Your personal statement is part of your overall application; it gives you the freedom to express your passion and ambitions to your chosen program. It is required whether you are applying for an undergraduate or a postgraduate degree.
You surely will not be the only person applying to the course and you will be competing with other students from around the world for an acceptance letter. The personal statement gives you the opportunity to write about yourself and impress the admissions tutors, which otherwise you wouldn’t be able to do. It is a chance for you to sell yourself.
Admissions tutors will be looking for applicants who are driven, committed, motivated and who will succeed in the program. Think of any extracurricular activities or previous work experience you have participated in and how do they link with your program. State down examples of your commitment and hard work. The course page will detail the entry requirements, types of skills and experiences that are important, so make sure you check the website before you submit your statement. Use the space to describe examples from your experiences as evidence of your capabilities and demonstrate your motivation towards to your subject. A general rule is the information you include should be 80% academic and 20% nonacademic achievements. Stay focused and relevant.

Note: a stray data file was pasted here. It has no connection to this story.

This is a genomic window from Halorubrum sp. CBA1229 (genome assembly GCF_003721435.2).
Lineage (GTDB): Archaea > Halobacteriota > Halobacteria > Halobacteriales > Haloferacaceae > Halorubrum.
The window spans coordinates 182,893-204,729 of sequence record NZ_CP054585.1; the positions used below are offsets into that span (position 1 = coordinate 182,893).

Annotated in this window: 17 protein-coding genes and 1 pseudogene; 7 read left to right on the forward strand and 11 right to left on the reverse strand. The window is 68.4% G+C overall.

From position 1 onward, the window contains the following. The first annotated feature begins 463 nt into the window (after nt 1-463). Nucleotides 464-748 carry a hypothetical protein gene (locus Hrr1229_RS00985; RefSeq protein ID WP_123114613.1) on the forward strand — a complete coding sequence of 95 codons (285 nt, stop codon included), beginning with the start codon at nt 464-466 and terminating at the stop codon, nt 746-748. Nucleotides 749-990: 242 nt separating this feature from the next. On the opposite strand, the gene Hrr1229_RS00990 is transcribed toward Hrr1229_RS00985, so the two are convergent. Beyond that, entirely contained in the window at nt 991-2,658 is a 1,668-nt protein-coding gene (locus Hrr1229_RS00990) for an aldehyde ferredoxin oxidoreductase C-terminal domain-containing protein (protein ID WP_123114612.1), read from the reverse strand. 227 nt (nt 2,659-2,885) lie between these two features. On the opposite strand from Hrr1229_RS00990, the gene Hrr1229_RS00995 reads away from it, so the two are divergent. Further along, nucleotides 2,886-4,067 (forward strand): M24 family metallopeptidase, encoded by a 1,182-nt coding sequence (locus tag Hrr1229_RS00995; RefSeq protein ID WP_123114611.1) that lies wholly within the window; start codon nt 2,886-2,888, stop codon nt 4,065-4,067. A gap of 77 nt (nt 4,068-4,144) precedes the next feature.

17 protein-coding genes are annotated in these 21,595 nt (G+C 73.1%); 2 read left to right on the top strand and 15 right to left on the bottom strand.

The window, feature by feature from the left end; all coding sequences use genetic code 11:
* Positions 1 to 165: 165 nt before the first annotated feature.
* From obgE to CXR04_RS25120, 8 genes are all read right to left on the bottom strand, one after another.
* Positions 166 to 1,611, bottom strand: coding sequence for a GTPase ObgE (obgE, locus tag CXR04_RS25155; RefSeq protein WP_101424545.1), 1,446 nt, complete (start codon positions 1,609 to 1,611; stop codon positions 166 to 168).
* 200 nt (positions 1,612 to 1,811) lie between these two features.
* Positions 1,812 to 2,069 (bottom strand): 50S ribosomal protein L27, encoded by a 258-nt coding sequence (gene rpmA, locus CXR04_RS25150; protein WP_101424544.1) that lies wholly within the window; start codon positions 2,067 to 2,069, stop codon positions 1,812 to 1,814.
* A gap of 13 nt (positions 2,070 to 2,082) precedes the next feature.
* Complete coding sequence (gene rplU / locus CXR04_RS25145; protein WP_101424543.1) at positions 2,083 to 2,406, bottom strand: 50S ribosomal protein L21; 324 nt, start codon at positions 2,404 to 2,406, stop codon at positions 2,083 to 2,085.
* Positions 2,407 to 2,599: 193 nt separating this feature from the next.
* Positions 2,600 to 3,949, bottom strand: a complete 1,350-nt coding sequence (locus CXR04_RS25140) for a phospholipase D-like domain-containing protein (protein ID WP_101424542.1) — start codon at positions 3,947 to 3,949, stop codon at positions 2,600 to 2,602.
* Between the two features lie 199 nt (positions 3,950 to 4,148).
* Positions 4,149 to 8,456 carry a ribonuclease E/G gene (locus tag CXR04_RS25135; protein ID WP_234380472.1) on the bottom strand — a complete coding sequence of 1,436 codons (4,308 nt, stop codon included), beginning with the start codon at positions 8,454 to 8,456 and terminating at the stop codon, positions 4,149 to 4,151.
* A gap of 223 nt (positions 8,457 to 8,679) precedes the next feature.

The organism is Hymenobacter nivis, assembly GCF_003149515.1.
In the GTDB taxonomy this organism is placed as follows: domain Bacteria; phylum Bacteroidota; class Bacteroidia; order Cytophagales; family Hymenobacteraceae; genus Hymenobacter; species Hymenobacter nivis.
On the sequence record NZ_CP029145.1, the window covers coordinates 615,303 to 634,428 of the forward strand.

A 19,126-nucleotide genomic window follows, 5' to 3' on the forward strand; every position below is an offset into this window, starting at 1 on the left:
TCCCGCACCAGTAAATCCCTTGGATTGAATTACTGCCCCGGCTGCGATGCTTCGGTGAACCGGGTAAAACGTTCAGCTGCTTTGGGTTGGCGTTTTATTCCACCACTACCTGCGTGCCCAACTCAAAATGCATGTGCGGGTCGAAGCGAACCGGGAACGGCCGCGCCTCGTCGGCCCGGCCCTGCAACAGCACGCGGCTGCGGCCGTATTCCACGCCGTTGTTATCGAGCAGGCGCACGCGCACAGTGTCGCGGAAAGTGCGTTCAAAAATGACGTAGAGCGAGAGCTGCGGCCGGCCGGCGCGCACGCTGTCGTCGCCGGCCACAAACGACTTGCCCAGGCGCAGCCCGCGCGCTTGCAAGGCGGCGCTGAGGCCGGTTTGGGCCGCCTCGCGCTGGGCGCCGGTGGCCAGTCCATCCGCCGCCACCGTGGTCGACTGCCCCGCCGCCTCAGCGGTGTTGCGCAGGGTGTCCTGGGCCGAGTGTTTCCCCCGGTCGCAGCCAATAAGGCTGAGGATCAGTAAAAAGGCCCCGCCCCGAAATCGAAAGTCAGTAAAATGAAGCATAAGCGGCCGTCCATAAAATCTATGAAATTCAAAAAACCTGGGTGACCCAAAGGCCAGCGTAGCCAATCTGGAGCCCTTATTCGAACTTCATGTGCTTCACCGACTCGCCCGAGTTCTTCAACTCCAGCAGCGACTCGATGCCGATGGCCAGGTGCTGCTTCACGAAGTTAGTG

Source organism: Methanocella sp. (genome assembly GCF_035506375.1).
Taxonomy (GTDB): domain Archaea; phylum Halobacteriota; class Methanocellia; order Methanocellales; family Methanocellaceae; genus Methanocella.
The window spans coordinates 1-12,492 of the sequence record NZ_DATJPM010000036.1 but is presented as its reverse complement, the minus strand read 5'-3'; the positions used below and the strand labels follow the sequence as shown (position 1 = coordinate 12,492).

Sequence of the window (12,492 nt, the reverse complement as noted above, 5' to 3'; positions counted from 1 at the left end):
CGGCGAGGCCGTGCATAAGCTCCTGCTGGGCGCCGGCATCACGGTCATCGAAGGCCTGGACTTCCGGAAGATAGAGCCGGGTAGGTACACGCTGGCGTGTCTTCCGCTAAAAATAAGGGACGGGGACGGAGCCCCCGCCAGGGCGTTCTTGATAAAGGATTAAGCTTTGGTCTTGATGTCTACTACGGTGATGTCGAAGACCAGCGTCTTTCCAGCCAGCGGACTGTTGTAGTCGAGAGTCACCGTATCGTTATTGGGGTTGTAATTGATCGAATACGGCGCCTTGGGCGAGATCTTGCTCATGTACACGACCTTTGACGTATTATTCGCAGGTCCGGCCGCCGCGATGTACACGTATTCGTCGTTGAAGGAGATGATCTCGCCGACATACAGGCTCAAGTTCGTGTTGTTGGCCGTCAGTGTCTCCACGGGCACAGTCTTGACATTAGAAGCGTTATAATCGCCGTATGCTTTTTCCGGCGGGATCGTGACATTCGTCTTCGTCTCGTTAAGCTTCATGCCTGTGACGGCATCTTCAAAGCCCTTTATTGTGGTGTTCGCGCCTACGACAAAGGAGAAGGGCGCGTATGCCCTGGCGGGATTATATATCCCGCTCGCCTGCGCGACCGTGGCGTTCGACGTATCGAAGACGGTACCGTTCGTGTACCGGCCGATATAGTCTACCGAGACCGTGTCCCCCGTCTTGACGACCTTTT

If there are gap years between your studies, did not achieve a specific grade in a subject, or you had to repeat a year, be positive and talk about your experience, but do not go into too much details.
Examples of skills: Time Management, Leadership, Team work, IT, Interpersonal skills, communication. Problem-solving, volunteering.
What has inspired you to choose the specific program.
- Start with noting down your skills, experiences and activities and then link the most significant ones to your chosen course;
- Do not just list your activities, describe what you have achieved and the skills you have demonstrated;
- Avoid saying “I have wanted to be a .. since I could walk and talk”;
- Why would you like to study in the United Kingdom?
- Do not overuse thesaurus;
- Stay focused on your course;
- If you are applying via UCAS, do not specify a university;
- Check the word limit; if you have a limit of 200 words and you write 50 words, it does not show you have passion for the course;
- Do not lie; keep it honest;
- Check grammar, spelling and punctuations; you can ask a teacher / friend to proof read it, as long as they do not re-write it for you;
- Do NOT copy!
If you have additional tips, share them below.